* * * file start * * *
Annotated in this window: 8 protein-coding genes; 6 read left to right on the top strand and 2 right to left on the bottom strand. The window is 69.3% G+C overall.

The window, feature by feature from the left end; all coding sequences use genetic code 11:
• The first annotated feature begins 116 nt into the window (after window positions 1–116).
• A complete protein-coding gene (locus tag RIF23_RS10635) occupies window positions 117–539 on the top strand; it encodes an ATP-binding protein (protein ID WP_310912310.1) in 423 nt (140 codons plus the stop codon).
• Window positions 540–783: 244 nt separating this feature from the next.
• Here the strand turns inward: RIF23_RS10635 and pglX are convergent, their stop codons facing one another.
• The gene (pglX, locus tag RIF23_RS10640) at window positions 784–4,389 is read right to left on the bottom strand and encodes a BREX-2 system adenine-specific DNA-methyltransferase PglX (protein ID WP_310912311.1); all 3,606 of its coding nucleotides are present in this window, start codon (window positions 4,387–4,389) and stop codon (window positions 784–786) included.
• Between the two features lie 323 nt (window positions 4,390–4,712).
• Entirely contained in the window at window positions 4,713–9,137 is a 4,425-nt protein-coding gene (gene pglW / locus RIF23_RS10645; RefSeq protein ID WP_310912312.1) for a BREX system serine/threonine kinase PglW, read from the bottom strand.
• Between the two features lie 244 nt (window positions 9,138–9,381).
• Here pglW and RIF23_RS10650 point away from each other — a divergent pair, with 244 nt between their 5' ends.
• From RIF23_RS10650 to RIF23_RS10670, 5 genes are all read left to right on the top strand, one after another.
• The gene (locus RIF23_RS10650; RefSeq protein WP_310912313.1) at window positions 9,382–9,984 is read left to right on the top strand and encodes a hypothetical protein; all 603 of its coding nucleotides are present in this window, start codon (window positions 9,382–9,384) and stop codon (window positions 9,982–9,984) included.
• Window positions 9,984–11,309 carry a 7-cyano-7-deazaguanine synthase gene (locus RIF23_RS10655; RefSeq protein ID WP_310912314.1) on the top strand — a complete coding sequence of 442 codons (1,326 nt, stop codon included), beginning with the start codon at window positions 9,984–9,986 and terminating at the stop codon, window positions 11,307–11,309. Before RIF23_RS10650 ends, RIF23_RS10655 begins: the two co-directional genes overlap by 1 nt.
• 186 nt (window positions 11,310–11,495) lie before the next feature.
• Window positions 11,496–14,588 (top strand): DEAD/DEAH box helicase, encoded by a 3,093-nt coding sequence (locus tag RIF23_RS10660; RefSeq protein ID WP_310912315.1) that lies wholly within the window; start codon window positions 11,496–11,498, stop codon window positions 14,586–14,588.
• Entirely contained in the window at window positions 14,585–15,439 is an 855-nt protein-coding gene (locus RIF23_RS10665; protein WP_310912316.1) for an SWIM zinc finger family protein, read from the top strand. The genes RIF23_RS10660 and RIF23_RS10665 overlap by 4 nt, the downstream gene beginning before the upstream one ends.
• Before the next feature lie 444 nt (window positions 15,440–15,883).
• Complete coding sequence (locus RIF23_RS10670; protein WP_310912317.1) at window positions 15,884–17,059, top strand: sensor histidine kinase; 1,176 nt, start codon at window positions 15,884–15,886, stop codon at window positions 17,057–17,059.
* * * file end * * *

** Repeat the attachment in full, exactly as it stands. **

Annotated in this window: 8 protein-coding genes; 6 read left to right on the top strand and 2 right to left on the bottom strand. The window is 69.3% G+C overall.

The window, feature by feature from the left end; all coding sequences use genetic code 11:
• The first annotated feature begins 116 nt into the window (after window positions 1–116).
• A complete protein-coding gene (locus tag RIF23_RS10635) occupies window positions 117–539 on the top strand; it encodes an ATP-binding protein (protein ID WP_310912310.1) in 423 nt (140 codons plus the stop codon).
• Window positions 540–783: 244 nt separating this feature from the next.
• Here the strand turns inward: RIF23_RS10635 and pglX are convergent, their stop codons facing one another.
• The gene (pglX, locus tag RIF23_RS10640) at window positions 784–4,389 is read right to left on the bottom strand and encodes a BREX-2 system adenine-specific DNA-methyltransferase PglX (protein ID WP_310912311.1); all 3,606 of its coding nucleotides are present in this window, start codon (window positions 4,387–4,389) and stop codon (window positions 784–786) included.
• Between the two features lie 323 nt (window positions 4,390–4,712).
• Entirely contained in the window at window positions 4,713–9,137 is a 4,425-nt protein-coding gene (gene pglW / locus RIF23_RS10645; RefSeq protein ID WP_310912312.1) for a BREX system serine/threonine kinase PglW, read from the bottom strand.
• Between the two features lie 244 nt (window positions 9,138–9,381).
• Here pglW and RIF23_RS10650 point away from each other — a divergent pair, with 244 nt between their 5' ends.
• From RIF23_RS10650 to RIF23_RS10670, 5 genes are all read left to right on the top strand, one after another.
• The gene (locus RIF23_RS10650; RefSeq protein WP_310912313.1) at window positions 9,382–9,984 is read left to right on the top strand and encodes a hypothetical protein; all 603 of its coding nucleotides are present in this window, start codon (window positions 9,382–9,384) and stop codon (window positions 9,982–9,984) included.
• Window positions 9,984–11,309 carry a 7-cyano-7-deazaguanine synthase gene (locus RIF23_RS10655; RefSeq protein ID WP_310912314.1) on the top strand — a complete coding sequence of 442 codons (1,326 nt, stop codon included), beginning with the start codon at window positions 9,984–9,986 and terminating at the stop codon, window positions 11,307–11,309. Before RIF23_RS10650 ends, RIF23_RS10655 begins: the two co-directional genes overlap by 1 nt.
• 186 nt (window positions 11,310–11,495) lie before the next feature.
• Window positions 11,496–14,588 (top strand): DEAD/DEAH box helicase, encoded by a 3,093-nt coding sequence (locus tag RIF23_RS10660; RefSeq protein ID WP_310912315.1) that lies wholly within the window; start codon window positions 11,496–11,498, stop codon window positions 14,586–14,588.
• Entirely contained in the window at window positions 14,585–15,439 is an 855-nt protein-coding gene (locus RIF23_RS10665; protein WP_310912316.1) for an SWIM zinc finger family protein, read from the top strand. The genes RIF23_RS10660 and RIF23_RS10665 overlap by 4 nt, the downstream gene beginning before the upstream one ends.
• Before the next feature lie 444 nt (window positions 15,440–15,883).
• Complete coding sequence (locus RIF23_RS10670; protein WP_310912317.1) at window positions 15,884–17,059, top strand: sensor histidine kinase; 1,176 nt, start codon at window positions 15,884–15,886, stop codon at window positions 17,057–17,059.